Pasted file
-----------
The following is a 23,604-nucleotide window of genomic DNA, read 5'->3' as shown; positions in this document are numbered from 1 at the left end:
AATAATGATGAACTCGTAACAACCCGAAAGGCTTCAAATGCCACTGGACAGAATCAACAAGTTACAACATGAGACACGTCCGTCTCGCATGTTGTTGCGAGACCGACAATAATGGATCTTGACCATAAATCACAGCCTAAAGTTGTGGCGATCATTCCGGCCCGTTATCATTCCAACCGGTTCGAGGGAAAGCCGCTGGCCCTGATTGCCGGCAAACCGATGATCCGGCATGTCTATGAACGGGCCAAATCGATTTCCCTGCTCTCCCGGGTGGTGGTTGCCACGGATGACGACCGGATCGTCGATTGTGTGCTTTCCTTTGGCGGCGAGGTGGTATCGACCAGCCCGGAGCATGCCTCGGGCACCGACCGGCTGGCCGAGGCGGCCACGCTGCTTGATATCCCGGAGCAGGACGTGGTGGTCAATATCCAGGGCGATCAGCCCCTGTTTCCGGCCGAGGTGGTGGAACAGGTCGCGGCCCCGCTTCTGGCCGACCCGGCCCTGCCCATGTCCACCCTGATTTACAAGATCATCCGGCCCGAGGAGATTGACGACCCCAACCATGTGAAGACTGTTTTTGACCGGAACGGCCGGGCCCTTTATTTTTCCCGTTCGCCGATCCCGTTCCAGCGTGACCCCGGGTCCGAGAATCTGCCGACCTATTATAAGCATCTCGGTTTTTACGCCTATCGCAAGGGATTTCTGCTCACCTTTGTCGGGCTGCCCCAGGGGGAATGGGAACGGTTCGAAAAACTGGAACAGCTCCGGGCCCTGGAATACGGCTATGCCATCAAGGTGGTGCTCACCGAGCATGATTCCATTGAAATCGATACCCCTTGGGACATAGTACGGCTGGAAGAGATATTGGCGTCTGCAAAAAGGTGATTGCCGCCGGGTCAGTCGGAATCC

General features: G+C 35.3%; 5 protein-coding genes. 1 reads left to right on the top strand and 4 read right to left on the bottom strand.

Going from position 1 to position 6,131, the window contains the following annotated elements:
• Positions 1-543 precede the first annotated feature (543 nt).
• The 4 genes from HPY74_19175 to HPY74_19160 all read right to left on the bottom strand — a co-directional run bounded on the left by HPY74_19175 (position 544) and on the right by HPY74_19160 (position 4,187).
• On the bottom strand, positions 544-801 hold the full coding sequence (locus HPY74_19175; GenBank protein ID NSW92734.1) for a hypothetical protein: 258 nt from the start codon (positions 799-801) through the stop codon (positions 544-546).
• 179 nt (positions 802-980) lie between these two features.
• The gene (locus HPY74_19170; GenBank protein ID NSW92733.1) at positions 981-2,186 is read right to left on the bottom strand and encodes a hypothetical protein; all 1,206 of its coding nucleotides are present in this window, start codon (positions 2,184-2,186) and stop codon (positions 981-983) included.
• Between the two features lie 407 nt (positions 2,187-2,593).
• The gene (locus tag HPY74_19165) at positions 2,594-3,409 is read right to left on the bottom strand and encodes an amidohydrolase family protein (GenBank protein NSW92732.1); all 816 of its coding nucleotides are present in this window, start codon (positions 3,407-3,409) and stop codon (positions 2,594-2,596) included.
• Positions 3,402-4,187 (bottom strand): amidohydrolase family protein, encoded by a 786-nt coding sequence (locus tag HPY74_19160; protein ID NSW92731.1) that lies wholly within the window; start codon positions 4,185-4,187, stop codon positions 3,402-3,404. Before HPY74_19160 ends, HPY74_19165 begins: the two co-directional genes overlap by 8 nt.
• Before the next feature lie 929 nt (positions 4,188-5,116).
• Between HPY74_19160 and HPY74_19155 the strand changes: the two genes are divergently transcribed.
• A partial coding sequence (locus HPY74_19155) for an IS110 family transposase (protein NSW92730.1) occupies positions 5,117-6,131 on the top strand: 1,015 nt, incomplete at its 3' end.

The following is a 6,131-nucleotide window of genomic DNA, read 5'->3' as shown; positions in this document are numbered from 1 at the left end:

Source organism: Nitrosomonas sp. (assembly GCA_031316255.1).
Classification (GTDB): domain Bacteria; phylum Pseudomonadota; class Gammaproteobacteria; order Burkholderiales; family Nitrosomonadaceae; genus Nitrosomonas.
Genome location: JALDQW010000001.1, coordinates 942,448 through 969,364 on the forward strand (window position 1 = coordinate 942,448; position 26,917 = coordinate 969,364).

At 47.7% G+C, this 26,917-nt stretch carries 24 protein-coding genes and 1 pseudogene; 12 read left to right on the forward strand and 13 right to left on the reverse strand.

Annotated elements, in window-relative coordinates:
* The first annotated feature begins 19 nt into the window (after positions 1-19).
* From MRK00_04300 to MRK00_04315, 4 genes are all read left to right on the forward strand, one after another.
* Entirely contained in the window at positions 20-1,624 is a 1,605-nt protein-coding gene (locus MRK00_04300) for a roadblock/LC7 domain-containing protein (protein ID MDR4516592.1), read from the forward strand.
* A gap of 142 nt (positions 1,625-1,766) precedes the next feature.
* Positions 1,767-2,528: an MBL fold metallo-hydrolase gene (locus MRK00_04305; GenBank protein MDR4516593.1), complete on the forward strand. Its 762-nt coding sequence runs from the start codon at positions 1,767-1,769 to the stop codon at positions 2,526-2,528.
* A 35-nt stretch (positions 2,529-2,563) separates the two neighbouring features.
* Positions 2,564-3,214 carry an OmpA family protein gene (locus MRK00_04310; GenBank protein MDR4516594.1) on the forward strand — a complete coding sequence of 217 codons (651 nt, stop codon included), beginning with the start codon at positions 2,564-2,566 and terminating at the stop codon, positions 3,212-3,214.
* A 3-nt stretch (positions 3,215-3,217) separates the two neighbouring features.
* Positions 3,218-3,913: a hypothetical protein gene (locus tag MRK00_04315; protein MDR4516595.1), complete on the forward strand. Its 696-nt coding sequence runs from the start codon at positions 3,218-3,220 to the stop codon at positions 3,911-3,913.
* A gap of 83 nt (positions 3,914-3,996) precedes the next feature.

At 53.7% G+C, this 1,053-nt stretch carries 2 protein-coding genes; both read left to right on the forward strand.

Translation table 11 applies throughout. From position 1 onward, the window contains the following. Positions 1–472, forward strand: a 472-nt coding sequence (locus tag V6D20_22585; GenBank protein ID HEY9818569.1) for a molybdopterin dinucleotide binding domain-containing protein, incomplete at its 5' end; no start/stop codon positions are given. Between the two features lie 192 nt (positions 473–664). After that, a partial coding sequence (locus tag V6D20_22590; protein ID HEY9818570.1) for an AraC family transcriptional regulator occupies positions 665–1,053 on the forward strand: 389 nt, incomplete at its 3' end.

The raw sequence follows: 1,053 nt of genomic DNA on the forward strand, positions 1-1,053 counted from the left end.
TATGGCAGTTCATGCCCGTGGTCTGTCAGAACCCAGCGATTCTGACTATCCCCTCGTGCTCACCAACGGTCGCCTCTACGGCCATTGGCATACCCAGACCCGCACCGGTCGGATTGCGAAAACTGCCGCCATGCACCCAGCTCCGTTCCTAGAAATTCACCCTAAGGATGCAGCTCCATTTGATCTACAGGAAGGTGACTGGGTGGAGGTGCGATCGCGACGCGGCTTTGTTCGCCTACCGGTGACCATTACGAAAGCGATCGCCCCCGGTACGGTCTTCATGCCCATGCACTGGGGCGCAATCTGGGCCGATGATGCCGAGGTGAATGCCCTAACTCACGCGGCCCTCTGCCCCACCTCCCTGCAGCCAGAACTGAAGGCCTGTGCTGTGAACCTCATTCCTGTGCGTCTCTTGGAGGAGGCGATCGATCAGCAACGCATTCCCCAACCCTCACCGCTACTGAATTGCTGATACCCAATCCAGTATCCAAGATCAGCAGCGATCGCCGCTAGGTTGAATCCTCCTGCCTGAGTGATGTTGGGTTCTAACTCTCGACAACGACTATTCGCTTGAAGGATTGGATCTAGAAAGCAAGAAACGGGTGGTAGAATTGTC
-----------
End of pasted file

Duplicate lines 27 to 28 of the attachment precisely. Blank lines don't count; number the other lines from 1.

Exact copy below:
* A 35-nt stretch (positions 2,529-2,563) separates the two neighbouring features.
* Positions 2,564-3,214 carry an OmpA family protein gene (locus MRK00_04310; GenBank protein MDR4516594.1) on the forward strand — a complete coding sequence of 217 codons (651 nt, stop codon included), beginning with the start codon at positions 2,564-2,566 and terminating at the stop codon, positions 3,212-3,214.